Broadband graphene polarizer

Journal name:
Nature Photonics
Year published:
Published online


Conventional polarizers can be classified into three main modes of operation: sheet polarizer using anisotropic absorption media, prism polarizer by refraction and Brewster-angle polarizer by reflection1. These polarizing components are not easily integrated with photonic circuits. The in-line fibre polarizer, which relies on polarization-selective coupling between the evanescent field and birefringent crystal2 or metal3, 4, 5, 6, 7, is a promising alternative because of its compatibility with most fibre-optic systems. Here, we demonstrate the operation of a broadband fibre polarizer based on graphene, an ultrathin two-dimensional carbon material. The out-coupled light in the telecommunication band shows a strong s-polarization effect with an extinction ratio of 27 dB. Unlike polarizers made from thin metal film, a graphene polarizer can support transverse-electric-mode surface wave propagation due to its linear dispersion of Dirac electrons.

At a glance


  1. Fibre-to-graphene coupler and optical polarization.
    Figure 1: Fibre-to-graphene coupler and optical polarization.

    a, Schematic model of fibre-to-graphene coupler based on a side-polished optical fibre. LG, propagation distance (length of covered graphene film). Polarization angle θ is defined as the angle between the polarization direction of the analyser (in xy plane) and the graphene plane (yz plane). b, Optical image of laterally polished optical fibre. Red arrows indicate joints (separated by ~15 mm) between the side-polished and unpolished sections. c, Optical image showing a planar section of optical fibre covered by few-layer (~4–5 layers) graphene film, which gives a darker contrast compared to the naked region. d, Optical image showing radiative green light from the fibre-to-graphene coupler with excitation at 532 nm (~1 mW). e,f, Polarized optical image of the radiative light along the s (e) and p (f) polarizations (taken under the same illumination light intensity). The radiative line along the axis of the fibre core in e indicates a strong interaction between the graphene and the excitation light.

  2. Broadband polarizing effect of graphene.
    Figure 2: Broadband polarizing effect of graphene.

    a, Polar image measured at 488 and 532 nm (LG = 2.1 mm). The curves are cos2 fits. The green line indicates the projection of the graphene film in the xy plane (Fig. 1a). CCD, charge-coupled device. b, Polar image measured at 980 nm (LG = 3 mm) and 1,550 nm (LG = 2.1 mm). c, Polarization measurements conducted in the wavelength range 820–955 nm (LG = 3 mm) and in the telecommunication C-band from 1,530 to 1,630 nm (LG = 2.1 mm). The output maximum (green area) and minimum (yellow area) were recorded at polarization angles θ = 0° and 90°, respectively. d, Polarization extinction ratio as a function of LG measured at 1,550 nm. The saturation and reduction of the extinction ratio at larger LG are attributed to the limitation of our measurement system because both polarization modes are greatly weakened and the TM polarization mode is attenuated beyond the detection minimum of the power meter (−50 dBm). The error bars represent standard deviation of the measurements.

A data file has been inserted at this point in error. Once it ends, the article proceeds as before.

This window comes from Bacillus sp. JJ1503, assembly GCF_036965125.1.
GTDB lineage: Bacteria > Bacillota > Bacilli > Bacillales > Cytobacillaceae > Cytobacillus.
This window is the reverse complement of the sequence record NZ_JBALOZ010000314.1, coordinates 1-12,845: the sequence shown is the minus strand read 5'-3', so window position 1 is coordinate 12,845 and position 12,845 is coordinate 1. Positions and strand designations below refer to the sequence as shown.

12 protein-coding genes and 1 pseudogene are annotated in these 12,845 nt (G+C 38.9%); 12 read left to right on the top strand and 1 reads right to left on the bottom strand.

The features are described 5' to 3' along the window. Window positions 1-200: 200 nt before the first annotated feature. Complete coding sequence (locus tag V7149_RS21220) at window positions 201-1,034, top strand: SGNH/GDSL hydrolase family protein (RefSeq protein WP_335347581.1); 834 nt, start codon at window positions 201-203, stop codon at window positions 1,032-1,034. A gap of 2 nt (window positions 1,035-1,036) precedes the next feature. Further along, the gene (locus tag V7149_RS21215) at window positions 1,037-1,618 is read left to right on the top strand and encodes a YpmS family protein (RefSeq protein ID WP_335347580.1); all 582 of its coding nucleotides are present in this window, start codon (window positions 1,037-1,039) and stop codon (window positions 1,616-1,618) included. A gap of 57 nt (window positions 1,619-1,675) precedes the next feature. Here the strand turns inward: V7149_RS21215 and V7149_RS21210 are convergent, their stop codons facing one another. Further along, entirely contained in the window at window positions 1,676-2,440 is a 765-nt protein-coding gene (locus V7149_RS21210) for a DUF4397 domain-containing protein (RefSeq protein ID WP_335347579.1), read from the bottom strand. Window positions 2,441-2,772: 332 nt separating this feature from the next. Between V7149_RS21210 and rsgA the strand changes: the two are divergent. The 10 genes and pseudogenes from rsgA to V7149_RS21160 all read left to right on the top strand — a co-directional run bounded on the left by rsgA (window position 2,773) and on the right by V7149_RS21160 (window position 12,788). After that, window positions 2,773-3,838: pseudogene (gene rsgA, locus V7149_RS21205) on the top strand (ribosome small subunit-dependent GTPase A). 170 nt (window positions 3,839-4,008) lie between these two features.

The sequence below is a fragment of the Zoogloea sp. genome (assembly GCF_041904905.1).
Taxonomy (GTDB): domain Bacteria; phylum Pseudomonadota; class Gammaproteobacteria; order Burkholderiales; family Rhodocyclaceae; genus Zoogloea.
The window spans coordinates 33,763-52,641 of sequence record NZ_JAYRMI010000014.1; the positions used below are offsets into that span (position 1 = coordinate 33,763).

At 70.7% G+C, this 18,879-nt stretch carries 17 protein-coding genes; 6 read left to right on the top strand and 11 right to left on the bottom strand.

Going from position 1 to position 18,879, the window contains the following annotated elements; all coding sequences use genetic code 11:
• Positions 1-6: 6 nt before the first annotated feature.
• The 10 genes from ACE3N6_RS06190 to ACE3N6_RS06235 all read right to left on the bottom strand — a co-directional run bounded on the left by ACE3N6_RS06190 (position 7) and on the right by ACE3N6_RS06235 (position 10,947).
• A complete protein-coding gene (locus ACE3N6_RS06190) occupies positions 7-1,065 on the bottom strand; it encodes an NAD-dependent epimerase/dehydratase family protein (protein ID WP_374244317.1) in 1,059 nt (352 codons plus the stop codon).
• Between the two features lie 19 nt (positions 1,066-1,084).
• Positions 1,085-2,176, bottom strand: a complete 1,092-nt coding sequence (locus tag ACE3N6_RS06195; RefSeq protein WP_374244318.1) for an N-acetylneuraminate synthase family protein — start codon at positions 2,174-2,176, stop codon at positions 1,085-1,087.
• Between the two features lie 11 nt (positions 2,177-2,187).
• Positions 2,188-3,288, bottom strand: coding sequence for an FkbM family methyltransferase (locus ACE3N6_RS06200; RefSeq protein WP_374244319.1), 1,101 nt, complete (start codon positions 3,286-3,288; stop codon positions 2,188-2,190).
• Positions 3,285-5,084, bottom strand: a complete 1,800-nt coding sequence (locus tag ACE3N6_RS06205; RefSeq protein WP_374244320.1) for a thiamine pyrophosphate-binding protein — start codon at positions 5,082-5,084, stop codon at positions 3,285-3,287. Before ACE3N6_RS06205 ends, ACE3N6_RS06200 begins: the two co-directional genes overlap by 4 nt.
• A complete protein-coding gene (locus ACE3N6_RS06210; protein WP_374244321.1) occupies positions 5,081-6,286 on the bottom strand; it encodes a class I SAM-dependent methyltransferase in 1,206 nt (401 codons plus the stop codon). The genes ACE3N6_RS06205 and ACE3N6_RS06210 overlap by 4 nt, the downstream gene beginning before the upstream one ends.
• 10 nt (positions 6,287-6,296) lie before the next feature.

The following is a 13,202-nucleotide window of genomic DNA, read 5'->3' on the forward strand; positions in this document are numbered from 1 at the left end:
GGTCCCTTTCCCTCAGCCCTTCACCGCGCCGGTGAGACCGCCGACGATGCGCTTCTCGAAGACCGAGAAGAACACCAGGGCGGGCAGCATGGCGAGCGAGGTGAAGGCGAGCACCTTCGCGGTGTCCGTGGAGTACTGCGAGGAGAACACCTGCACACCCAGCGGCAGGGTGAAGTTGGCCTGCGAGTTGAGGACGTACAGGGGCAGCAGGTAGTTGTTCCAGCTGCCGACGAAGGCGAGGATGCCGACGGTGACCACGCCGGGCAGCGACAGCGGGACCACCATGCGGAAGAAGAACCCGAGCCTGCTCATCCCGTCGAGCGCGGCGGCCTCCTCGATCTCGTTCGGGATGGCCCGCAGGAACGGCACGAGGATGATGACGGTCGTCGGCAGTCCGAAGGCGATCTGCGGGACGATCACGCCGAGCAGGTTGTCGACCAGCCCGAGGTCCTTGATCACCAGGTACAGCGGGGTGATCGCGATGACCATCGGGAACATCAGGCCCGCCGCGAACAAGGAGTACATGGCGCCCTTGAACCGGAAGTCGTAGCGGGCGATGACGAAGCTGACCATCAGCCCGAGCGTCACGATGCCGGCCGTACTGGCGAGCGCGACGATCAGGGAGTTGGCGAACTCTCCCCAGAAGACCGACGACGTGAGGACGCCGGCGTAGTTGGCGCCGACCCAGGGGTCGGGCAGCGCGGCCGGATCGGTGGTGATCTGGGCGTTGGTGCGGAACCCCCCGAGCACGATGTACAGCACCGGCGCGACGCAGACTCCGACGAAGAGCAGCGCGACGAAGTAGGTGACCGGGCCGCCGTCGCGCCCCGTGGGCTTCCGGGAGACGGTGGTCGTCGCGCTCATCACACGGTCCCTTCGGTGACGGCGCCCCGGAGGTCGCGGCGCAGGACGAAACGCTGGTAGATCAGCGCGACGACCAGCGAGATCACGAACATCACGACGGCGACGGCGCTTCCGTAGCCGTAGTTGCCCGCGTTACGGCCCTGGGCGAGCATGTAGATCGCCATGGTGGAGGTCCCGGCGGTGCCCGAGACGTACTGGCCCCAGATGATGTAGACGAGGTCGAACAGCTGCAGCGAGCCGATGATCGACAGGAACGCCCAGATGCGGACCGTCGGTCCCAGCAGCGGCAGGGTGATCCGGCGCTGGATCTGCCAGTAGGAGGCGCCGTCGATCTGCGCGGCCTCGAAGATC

3. Numerical model.
    Figure 3: Numerical model.

    a,b, Perspective view (a) and cross-section (b) of the side-polished optical fibre. c, Two-dimensional theoretical model showing the graphene/silica fibre and cladding/core interfaces in the plane of incidence (σ, surface conductivity of graphene; refractive index, n1 = 1.0, n2 = 1.468, n3 = 1.463). In the model, we assume z to be the direction of propagation, x is perpendicular to the graphene plane and y is invariant.

  4. Numerical calculation of electromagnetic modes in graphene.
    Figure 4: Numerical calculation of electromagnetic modes in graphene.

    a, Real part of the effective index neff of the possible modes in a monolayer graphene–fibre hybrid waveguide. b, Imaginary part of neff for each mode. c, Attenuation of TM and TE polarizations of each mode. d, Propagation length of the TM and TE polarizations of each mode. e, Simulated broadband polarization effect in the visible–NIR range for monolayer graphene with different values of LG. Solid dots, simulation results; open circles, experimental results. f, Simulated polarization extinction ratio (solid lines) as a function of LG for a varying number of layers at 1,550 nm. Circles: experimental results for monolayer graphene.


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Author information


  1. Department of Chemistry, National University of Singapore, 3 Science Drive 3, Singapore 117543

    • Qiaoliang Bao,
    • Candy Haley Yi Xuan Lim,
    • Yu Wang &
    • Kian Ping Loh
  2. School of Electrical and Electronic Engineering, Nanyang Technological University, Singapore 639798

    • Han Zhang &
    • Ding Yuan Tang
  3. Institute of Materials Research and Engineering, Agency for Science, Technology and Research (A*STAR), 3 Research Link, Singapore 117602

    • Bing Wang
  4. Department of Physics, Southeast University, Nanjing, China 211189

    • Zhenhua Ni
  5. Service OPERA-photonique, Université libre de Bruxelles (U.L.B.), 50 Avenue F. D. Roosevelt, CP 194/5, B-1050 Bruxelles, Belgium

    • Han Zhang


K.P.L. supervised the project. K.P.L. and Q.B. planned the project. Q.B. and H.Z. conceived the original concept and performed most of the experiments. B.W. and Q.B. contributed to the numerical calculations. Z.N. contributed to measurements in the visible range. H.Z. and D.Y.T. contributed to the experiments in the NIR range. C.H.Y.X.L. and Y.W. contributed to graphene synthesis. K.P.L. and Q.B. analysed the data and co-wrote the paper. All authors discussed the results and commented on the manuscript.

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